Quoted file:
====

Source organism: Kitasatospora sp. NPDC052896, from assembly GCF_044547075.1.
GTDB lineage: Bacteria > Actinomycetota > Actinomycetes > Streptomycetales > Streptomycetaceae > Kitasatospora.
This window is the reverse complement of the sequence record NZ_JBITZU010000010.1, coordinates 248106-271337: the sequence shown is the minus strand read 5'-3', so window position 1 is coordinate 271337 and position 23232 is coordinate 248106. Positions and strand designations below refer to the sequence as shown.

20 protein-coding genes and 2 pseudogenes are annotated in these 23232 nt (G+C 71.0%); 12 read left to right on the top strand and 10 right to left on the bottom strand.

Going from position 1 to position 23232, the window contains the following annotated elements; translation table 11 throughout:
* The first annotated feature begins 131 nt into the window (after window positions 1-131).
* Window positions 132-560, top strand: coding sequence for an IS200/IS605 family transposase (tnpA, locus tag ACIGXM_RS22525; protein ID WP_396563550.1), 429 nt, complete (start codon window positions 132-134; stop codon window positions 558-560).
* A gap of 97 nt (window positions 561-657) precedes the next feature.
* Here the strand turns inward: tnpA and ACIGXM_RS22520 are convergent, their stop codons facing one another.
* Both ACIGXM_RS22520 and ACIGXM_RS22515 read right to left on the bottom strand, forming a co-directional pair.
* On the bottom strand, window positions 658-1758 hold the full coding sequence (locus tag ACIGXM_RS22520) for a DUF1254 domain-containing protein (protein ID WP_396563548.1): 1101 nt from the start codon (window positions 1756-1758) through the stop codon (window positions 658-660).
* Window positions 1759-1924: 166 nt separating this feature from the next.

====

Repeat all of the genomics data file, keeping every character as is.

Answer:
Source organism: Kitasatospora sp. NPDC052896, from assembly GCF_044547075.1.
GTDB lineage: Bacteria > Actinomycetota > Actinomycetes > Streptomycetales > Streptomycetaceae > Kitasatospora.
This window is the reverse complement of the sequence record NZ_JBITZU010000010.1, coordinates 248106-271337: the sequence shown is the minus strand read 5'-3', so window position 1 is coordinate 271337 and position 23232 is coordinate 248106. Positions and strand designations below refer to the sequence as shown.

20 protein-coding genes and 2 pseudogenes are annotated in these 23232 nt (G+C 71.0%); 12 read left to right on the top strand and 10 right to left on the bottom strand.

Going from position 1 to position 23232, the window contains the following annotated elements; translation table 11 throughout:
* The first annotated feature begins 131 nt into the window (after window positions 1-131).
* Window positions 132-560, top strand: coding sequence for an IS200/IS605 family transposase (tnpA, locus tag ACIGXM_RS22525; protein ID WP_396563550.1), 429 nt, complete (start codon window positions 132-134; stop codon window positions 558-560).
* A gap of 97 nt (window positions 561-657) precedes the next feature.
* Here the strand turns inward: tnpA and ACIGXM_RS22520 are convergent, their stop codons facing one another.
* Both ACIGXM_RS22520 and ACIGXM_RS22515 read right to left on the bottom strand, forming a co-directional pair.
* On the bottom strand, window positions 658-1758 hold the full coding sequence (locus tag ACIGXM_RS22520) for a DUF1254 domain-containing protein (protein ID WP_396563548.1): 1101 nt from the start codon (window positions 1756-1758) through the stop codon (window positions 658-660).
* Window positions 1759-1924: 166 nt separating this feature from the next.